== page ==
Reading Alan Bennett, after a long hiatus is like meeting up with an old friend, one where estrangement has set in, where life has taken you down different paths, or so you think, until you begin talking once more.

I’m going to the movie this evening. I’m glad I’ve read the story first. For now here’s a clip from the trailer.

The Lady in The Van is the fourth in the collection Four Stories. It is also included in the collection Writing Home.

Have you seen the movie, or read the short story? Tell me, what did you think of it?

24 replies »

  1. I love your piece on this, Jill. Alan Bennett has been on my shelves as long as Miss Shepherd was in his front garden. We are going to the film today and I am anticipating that Miss Shepherd will be a romanticized/sanitized version of herself. I hope I’m wrong.

    Liked by 1 person

  2. I thoroughly enjoyed reading your book review and will await your review of the film. I have just reviewed it and invite you to drop in and compare notes. I’ve added you to follow.

    Liked by 1 person

    • Hello CineMuse and welcome to my blog! I thoroughly enjoyed the movie. Brenda from Burns the Fire (see below) commented that it was avery slow start and that’s right, it was. Although, I also think that’s typical of Alan Bennett’s writing, in general. He takes time to build the back story. I thought the scene in the cemetery at the end was just perfect. The whole thing could have been terribly bleak without that. The cameo of Alan Bennett, himself, was a lovely touch but then I’m a huge fan!

      Liked by 1 person

  3. Like Anabel, I’m a huge Bennett fan, and also particularly admire the way he has written about his family. I’ve read The Lady in the Van, in Writing Home. Afterwards, I found myself thinking about it, and imagining Alan Bennett’s quite distinctive voice saying “you couldn’t make it up, could you?”

    Liked by 1 person

  4. I have seen the trailer at the movies a few weeks back and it really touched a chord with me Jill, having lived in Matilda for so long I look forward to seeing Maggie Smith in her van. The movie starts at the cinemas today and we are going to see it next Tuesday with friends who are travellers too. I didn’t know of the book so now I will read it after the movie experience as I sometimes find reading first colours my perceptions of the characters and then the movie version is slightly ( sometimes more than slightly) disappointing.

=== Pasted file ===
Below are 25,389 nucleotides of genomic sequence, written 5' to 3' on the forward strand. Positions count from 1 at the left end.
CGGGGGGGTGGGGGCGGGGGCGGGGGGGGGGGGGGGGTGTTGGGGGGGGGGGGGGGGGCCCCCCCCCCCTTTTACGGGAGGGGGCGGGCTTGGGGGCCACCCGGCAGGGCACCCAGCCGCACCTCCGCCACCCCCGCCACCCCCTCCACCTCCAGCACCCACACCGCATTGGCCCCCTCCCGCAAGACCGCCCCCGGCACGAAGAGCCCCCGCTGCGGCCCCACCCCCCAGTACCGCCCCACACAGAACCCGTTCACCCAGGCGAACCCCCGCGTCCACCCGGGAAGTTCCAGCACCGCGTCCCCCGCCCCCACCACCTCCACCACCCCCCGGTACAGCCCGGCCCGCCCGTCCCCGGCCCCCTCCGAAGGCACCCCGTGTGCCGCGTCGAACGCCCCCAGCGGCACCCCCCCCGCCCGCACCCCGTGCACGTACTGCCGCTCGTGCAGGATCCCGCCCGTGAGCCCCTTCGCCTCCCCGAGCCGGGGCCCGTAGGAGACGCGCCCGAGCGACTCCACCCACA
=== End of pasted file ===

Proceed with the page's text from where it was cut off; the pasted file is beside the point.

Liked by 1 person

    • Gosh, Pauline, I wonder what you throught of the movie! I’m certain your life in Matilda would have differed in some very significant ways from the life Miss Shepherd lived. Did you enjoy the movie?


      • Just got back from seeing the movie. What an amazing actress Maggie Smith is. Oh dear quite different to our experience of van living. I enjoyed the movie, but at times the friends we went with found it a bit harrowing having had parents with dementia . What a patient and tolerant man Alan Bennett was. What did you think of it.

        Liked by 1 person

    • I did enjoy the movie. I didn’t say this in the post but I was worried I might find it a bit on the bleak side. And although, like the short story it does grapple with some very difficult issues they were well handled and I walked out of the theatre thinking Miss Shepherd’s life had been honoured and respected.

      Liked by 1 person

    • It was a slow start, Brenda. I think that’s typical of Alan Bennett’s style. Some people love it, others get frustrated. The story of Miss Shepherd and Alan Bennett’s response to her arrival in his life and ultimately her take over of his driveway, is very moving, isn’t it. I hope you enjoy the story, when you read it.


  5. I have not seen the movie – but I have read the story, and most of Alan Bennett’s output. He is truly a national treasure (though I think he hates that idea). I find the stories about his parents the most moving, such tenderness – mixed with exasperation!

    Liked by 2 people

    • Hi Anabel, yes, I suspect he would hate the idea that he is a national treasure. Nevertheless, somehow he manages a shine a light on what it is to be British—that’s what it looks like to me from my place in the world. But he does more than that, too. His work shows us the complexity of being human: that capacity we all have, that you have put so well, to be tender and exasperated with those we love all at the same time.


Nau mai, Haere mai. Come on in and join the korero (conversation)

Fill in your details below or click an icon to log in:

WordPress.com Logo

You are commenting using your WordPress.com account. Log Out /  Change )

Facebook photo

You are commenting using your Facebook account. Log Out /  Change )

Connecting to %s